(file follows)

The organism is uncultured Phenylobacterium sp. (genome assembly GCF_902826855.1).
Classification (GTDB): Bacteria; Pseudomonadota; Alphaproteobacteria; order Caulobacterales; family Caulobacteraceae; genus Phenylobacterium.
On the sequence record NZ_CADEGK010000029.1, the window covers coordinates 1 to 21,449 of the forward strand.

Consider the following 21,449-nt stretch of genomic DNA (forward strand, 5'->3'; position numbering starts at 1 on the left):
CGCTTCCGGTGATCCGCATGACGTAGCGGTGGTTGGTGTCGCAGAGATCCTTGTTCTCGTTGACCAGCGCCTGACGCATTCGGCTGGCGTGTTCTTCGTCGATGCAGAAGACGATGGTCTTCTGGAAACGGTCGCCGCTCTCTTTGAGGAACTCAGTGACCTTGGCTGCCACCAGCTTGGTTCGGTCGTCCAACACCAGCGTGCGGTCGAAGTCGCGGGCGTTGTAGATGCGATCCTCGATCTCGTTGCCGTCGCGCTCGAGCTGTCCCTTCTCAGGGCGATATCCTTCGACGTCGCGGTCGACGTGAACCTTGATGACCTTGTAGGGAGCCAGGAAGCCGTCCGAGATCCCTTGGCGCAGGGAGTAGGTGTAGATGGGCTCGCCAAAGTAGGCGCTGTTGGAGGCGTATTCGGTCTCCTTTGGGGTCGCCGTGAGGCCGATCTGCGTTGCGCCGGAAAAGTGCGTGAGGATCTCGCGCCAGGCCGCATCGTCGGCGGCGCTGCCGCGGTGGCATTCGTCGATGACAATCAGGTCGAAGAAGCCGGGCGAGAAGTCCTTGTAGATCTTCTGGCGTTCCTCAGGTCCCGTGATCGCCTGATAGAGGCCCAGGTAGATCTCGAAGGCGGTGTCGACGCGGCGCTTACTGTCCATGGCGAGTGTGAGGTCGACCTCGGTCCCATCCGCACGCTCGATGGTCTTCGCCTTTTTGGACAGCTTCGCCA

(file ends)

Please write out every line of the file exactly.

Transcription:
The organism is uncultured Phenylobacterium sp. (genome assembly GCF_902826855.1).
Classification (GTDB): Bacteria; Pseudomonadota; Alphaproteobacteria; order Caulobacterales; family Caulobacteraceae; genus Phenylobacterium.
On the sequence record NZ_CADEGK010000029.1, the window covers coordinates 1 to 21,449 of the forward strand.

Consider the following 21,449-nt stretch of genomic DNA (forward strand, 5'->3'; position numbering starts at 1 on the left):
CGCTTCCGGTGATCCGCATGACGTAGCGGTGGTTGGTGTCGCAGAGATCCTTGTTCTCGTTGACCAGCGCCTGACGCATTCGGCTGGCGTGTTCTTCGTCGATGCAGAAGACGATGGTCTTCTGGAAACGGTCGCCGCTCTCTTTGAGGAACTCAGTGACCTTGGCTGCCACCAGCTTGGTTCGGTCGTCCAACACCAGCGTGCGGTCGAAGTCGCGGGCGTTGTAGATGCGATCCTCGATCTCGTTGCCGTCGCGCTCGAGCTGTCCCTTCTCAGGGCGATATCCTTCGACGTCGCGGTCGACGTGAACCTTGATGACCTTGTAGGGAGCCAGGAAGCCGTCCGAGATCCCTTGGCGCAGGGAGTAGGTGTAGATGGGCTCGCCAAAGTAGGCGCTGTTGGAGGCGTATTCGGTCTCCTTTGGGGTCGCCGTGAGGCCGATCTGCGTTGCGCCGGAAAAGTGCGTGAGGATCTCGCGCCAGGCCGCATCGTCGGCGGCGCTGCCGCGGTGGCATTCGTCGATGACAATCAGGTCGAAGAAGCCGGGCGAGAAGTCCTTGTAGATCTTCTGGCGTTCCTCAGGTCCCGTGATCGCCTGATAGAGGCCCAGGTAGATCTCGAAGGCGGTGTCGACGCGGCGCTTACTGTCCATGGCGAGTGTGAGGTCGACCTCGGTCCCATCCGCACGCTCGATGGTCTTCGCCTTTTTGGACAGCTTCGCCA